02 March 2020
Complex regional pain syndrome (CRPS) is a rare neuropathic pain condition characterized by sensory, motor and autonomic alterations. Previous investigations have shown that transcranial direct current stimulation (tDCS) and transcutaneous electrical nerve stimulation (TENS) can alleviate pain in various populations, and that a combination of these treatments could provide greater hypoalgesic effects. In the present case report, we describe the effect of tDCS and TENS treatment on pain intensity and unpleasantness in a patient suffering from chronic CRPS.
The patient was a 37-year-old woman, suffering from left lower limb CRPS (type I) for more than 5 years. Despite medication (pregabalin, tapentadol, duloxetine), rehabilitation treatments (sensorimotor retraining, graded motor imagery) and spinal cord stimulation (SCS), the participant reported moderate to severe pain. Treatments of tDCS alone (performed with SCS turned off during tDCS application, 1 session/day, for 5 consecutive days) did not significantly decrease pain. Combining tDCS with TENS (SCS temporarily turned off during tDCS, 1 session/day, for 5 consecutive days) slightly reduced pain intensity and unpleasantness.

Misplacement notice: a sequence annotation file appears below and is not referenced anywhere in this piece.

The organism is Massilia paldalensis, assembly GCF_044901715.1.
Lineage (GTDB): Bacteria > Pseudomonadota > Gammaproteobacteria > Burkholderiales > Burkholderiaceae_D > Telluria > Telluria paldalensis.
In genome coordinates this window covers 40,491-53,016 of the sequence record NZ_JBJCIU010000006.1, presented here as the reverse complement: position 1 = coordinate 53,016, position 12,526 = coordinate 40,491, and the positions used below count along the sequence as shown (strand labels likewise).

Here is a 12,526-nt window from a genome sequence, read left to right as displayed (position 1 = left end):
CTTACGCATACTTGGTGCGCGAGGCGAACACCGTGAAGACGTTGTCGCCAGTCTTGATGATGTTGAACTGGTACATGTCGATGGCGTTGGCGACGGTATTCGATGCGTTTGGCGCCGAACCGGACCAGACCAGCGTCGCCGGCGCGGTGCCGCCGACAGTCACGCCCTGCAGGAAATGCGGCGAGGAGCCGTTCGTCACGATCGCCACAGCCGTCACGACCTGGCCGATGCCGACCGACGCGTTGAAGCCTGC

Our results suggest that combining tDCS and TENS could be a therapeutic strategy worth investigating further to relieve pain in chronic CRPS patients. Future studies should examine the efficacy of combined tDCS and TENS treatments in CRPS patients, and other chronic pain conditions, with special attention to the cumulative and long-term effects and its effect on function and quality of life.